4. You'll Grow Out of It by Jessi Klein:  A collection of hilarious essays ranging from the author's loathing of the term "ma'am" (1000% agreed; Southerners exempt) to discovering the joys of porn and Anthropologie (not at the same time, though that would make an interesting RedTube clip that I would definitely watch).

5. The Best of Dear Coquette: Shady Advice from a Raging Bitch Who Has No Business Answering Any of These Questions:  I'd never heard of Dear Coquette, but I saw this on the shelf at the library and couldn't resist the title, so I had to pick it up.  Good choice!  Her advice is brutal but fair, and occasionally so sharply witty you could cut yourself on it.

6. I Will Find You by Joanna Connors:  At the age of 30, the author was raped while working on a newspaper story.  After her rapist was convicted and sent to prison, she didn't want to speak of the rape ever again, but while touring a college campus with her daughter, she decided to tell her children.  In the process, she decided to get closure by learning more about the man who had changed so much of her life.  Excellent.

7. On Living by Kerry Egan:  The author, a hospice chaplain, reflects on the lessons the dying have taught her.  It may sound maudlin, preachy, or depressing, but it's absolutely not; it's very moving and thought provoking.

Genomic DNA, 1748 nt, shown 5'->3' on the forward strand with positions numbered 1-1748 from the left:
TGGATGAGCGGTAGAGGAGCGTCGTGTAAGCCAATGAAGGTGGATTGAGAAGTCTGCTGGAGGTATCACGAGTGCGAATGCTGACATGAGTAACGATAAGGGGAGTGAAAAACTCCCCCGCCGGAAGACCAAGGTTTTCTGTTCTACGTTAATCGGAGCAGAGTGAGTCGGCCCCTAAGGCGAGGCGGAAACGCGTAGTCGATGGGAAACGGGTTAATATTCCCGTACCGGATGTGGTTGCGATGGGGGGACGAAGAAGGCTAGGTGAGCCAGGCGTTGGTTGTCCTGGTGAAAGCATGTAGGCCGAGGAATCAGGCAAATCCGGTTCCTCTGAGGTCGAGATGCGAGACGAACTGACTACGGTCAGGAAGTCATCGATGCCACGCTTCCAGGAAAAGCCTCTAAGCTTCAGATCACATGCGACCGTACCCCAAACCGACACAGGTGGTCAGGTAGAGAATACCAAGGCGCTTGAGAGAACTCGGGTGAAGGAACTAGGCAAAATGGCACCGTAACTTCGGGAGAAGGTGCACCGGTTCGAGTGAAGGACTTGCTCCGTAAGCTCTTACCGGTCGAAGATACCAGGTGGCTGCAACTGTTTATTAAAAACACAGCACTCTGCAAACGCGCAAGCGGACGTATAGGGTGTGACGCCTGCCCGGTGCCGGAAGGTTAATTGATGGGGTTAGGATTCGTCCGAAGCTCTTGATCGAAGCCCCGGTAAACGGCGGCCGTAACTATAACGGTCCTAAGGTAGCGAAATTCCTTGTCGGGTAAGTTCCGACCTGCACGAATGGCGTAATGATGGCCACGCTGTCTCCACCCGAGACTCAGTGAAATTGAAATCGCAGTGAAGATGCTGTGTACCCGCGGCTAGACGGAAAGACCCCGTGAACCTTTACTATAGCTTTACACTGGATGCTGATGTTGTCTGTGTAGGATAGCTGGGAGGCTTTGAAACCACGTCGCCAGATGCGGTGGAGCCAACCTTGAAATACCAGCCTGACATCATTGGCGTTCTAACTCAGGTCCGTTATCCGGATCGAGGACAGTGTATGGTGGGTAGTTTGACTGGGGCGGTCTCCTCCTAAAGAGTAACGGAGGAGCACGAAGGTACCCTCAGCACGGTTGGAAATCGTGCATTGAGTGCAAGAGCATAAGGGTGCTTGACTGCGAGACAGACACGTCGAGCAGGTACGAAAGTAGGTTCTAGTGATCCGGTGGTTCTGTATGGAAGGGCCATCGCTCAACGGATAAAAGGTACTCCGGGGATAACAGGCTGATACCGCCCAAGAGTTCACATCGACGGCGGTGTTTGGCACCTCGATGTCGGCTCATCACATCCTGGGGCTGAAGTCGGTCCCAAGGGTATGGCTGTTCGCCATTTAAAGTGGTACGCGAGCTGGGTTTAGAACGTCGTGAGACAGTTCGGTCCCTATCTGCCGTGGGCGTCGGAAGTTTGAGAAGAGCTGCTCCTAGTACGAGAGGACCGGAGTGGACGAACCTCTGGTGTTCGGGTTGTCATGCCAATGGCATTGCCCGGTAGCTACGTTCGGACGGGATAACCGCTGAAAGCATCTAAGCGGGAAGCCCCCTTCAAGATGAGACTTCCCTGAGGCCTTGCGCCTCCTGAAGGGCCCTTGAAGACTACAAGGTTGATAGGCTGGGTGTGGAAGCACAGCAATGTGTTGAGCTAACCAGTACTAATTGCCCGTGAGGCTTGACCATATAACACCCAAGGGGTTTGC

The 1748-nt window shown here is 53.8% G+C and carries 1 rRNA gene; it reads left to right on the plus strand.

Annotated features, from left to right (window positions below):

8. KooKooLand by Gloria Norris:  A memoir about the author's love/hate relationship with her complicated father Jimmy, an alternately charming and psychotic con man.  Definitely worth reading if you love engrossing memoirs or want to be reassured that someone out there had an even more dysfunctional family than yours.

9. The Girl with the Lower Back Tattoo by Amy Schumer:  An entertaining collection of essays ranging from the hysterically funny to the decidedly not, like the heartbreaking chapter about the two women who were shot and killed during a showing of Trainwreck.

10. Playing Dead: A Journey Through the World of Death Fraud by Elizabeth Greenwood:  The author made an offhand remark to a friend about faking her own death to get out of her student loans.  The comment spurred her interest in the world of "pseudocide", and this fascinating book covers everything from Michael Jackson "death truthers" to the author's trip to the Philippines, where she successfully faked her own death just to prove she could.